2007 Schools Wikipedia Selection. Related subjects: Chemical elements

52 antimonytelluriumiodine


Periodic Table - Extended Periodic Table
Name, Symbol, Number tellurium, Te, 52
Chemical series metalloids
Group, Period, Block 16, 5, p
Appearance silvery lustrous gray
Atomic mass 127.60 (3) g/mol
Electron configuration [Kr] 4d10 5s2 5p4
Electrons per shell 2, 8, 18, 18, 6
Physical properties
Phase solid
Density (near r.t.) 6.24 g·cm−3
Liquid density at m.p. 5.70 g·cm−3
Melting point 722.66  K
(449.51 ° C, 841.12 ° F)
Boiling point 1261 K
(988 ° C, 1810 ° F)
Heat of fusion 17.49 kJ·mol−1
Heat of vaporization 114.1 kJ·mol−1
Heat capacity (25 °C) 25.73 J·mol−1·K−1
Vapor pressure
P/Pa 1 10 100 1 k 10 k 100 k
at T/K     (775) (888) 1042 1266
Atomic properties
Crystal structure hexagonal
Oxidation states ±2, 4, 6
(mildly acidic oxide)
Electronegativity 2.1 (Pauling scale)
Ionization energies
( more)
1st: 869.3 kJ·mol−1
2nd: 1790 kJ·mol−1
3rd: 2698 kJ·mol−1
Atomic radius 140 pm
Atomic radius (calc.) 123 pm
Covalent radius 135 pm
Van der Waals radius 206 pm
Magnetic ordering nonmagnetic
Thermal conductivity (300 K)
(1.97–3.38) W·m−1·K−1
Speed of sound (thin rod) (20 °C) 2610 m/s
Young's modulus 43 GPa
Shear modulus 16 GPa
Bulk modulus 65 GPa
Mohs hardness 2.25
Brinell hardness 180 MPa
CAS registry number 13494-80-9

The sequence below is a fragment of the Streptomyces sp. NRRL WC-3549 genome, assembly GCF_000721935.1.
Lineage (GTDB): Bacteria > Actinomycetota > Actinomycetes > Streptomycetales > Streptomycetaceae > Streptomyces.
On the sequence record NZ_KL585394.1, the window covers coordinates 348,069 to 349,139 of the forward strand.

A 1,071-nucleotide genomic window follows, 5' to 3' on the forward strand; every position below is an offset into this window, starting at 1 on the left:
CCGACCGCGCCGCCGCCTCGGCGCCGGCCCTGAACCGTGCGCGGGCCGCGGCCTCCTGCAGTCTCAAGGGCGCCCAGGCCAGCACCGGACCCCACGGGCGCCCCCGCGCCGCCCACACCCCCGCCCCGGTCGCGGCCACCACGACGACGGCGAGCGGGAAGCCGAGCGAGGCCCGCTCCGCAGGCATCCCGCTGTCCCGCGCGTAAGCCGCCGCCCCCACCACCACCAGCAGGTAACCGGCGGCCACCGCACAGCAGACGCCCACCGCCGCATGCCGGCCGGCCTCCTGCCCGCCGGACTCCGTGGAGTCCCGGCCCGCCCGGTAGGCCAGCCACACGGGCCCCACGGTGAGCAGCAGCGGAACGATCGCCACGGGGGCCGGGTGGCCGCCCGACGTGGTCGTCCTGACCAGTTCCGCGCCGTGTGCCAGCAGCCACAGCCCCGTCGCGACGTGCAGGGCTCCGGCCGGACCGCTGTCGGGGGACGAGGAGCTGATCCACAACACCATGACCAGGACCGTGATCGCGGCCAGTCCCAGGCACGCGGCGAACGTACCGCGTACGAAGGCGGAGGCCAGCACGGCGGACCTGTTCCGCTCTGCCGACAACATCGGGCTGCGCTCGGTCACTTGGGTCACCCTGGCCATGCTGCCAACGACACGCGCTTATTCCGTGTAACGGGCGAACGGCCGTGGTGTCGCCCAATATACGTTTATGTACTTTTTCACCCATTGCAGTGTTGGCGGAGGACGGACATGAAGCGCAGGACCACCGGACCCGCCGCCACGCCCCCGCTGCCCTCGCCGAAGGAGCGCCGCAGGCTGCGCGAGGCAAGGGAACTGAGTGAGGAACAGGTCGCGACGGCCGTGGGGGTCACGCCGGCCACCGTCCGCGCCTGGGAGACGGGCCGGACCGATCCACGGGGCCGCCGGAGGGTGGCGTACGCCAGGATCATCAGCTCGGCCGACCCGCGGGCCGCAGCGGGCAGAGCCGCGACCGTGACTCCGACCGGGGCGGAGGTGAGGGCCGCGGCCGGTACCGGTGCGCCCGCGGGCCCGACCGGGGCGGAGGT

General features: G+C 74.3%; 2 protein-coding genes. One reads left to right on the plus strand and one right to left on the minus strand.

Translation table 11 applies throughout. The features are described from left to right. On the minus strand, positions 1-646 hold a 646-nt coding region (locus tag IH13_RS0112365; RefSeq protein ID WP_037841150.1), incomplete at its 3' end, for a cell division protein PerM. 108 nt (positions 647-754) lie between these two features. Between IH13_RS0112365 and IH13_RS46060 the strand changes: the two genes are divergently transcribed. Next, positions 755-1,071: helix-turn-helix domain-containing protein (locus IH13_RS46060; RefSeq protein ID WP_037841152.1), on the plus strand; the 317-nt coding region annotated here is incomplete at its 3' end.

Selected isotopes
Main article: Isotopes of tellurium
iso NA half-life DM DE ( MeV) DP
120Te 0.096% >2.2×1016 y ε ε 1.701 120Sn
121Te syn 16.78 d ε 1.040 121Sb
122Te 2.603% Te is stable with 70 neutrons
123Te 0.908% >1.0×1013 y ε 0.051 123Sb
124Te 4.816% Te is stable with 72 neutrons
125Te 7.139% Te is stable with 73 neutrons
126Te 18.952% Te is stable with 74 neutrons
127Te syn 9.35 h β- 0.698 127I
128Te 31.687% 2.2×1024 y ββ 0.867 128Xe
129Te syn 69.6 min β- 1.498 129I
130Te 33.799% 7.9×1020 y ββ 2.528 130Xe

Tellurium ( IPA: /tiˈlʊəriəm, tɛ-/) is a chemical element in the periodic table that has the symbol Te and atomic number 52. A brittle silver-white metalloid which looks like tin, tellurium is chemically related to selenium and sulfur. This element is primarily used in alloys and as a semiconductor.

Notable characteristics

Tellurium crystal
Tellurium crystal

Tellurium is a relatively rare element, in the same chemical family as oxygen, sulfur, selenium, and polonium (the chalcogens).

When crystalline, tellurium is silvery-white and when it is in its pure state it has a metallic luster. This is a brittle and easily pulverized metalloid. Amorphous tellurium is found by precipitating it from a solution of tellurous or telluric acid (Te(OH)6). However, there is some debate whether this form is really amorphous or made of minute crystals. Tellurium is a p-type semiconductor that shows a greater conductivity in certain directions which depends on atomic alignment.

Chemically related to selenium and sulfur, the conductivity of this element increases slightly when exposed to light. It can be doped with copper, gold, silver, tin, or other metals. Tellurium gives a greenish-blue flame when burned in normal air and forms tellurium dioxide as a result. When in its molten state, tellurium is corrosive to copper, iron, and stainless steel.


It is mostly used in alloys with other metals. It is added to lead to improve its strength, durability and to decrease the corrosive action of sulfuric acid. When added to stainless steel and copper it makes these metals more workable. Other uses:

  • It is alloyed into cast iron for chill control.
  • Used in ceramics.
  • It is used in chalcogenide glasses.
  • Bismuth telluride (Bi2Te3) has found use in thermoelectric devices.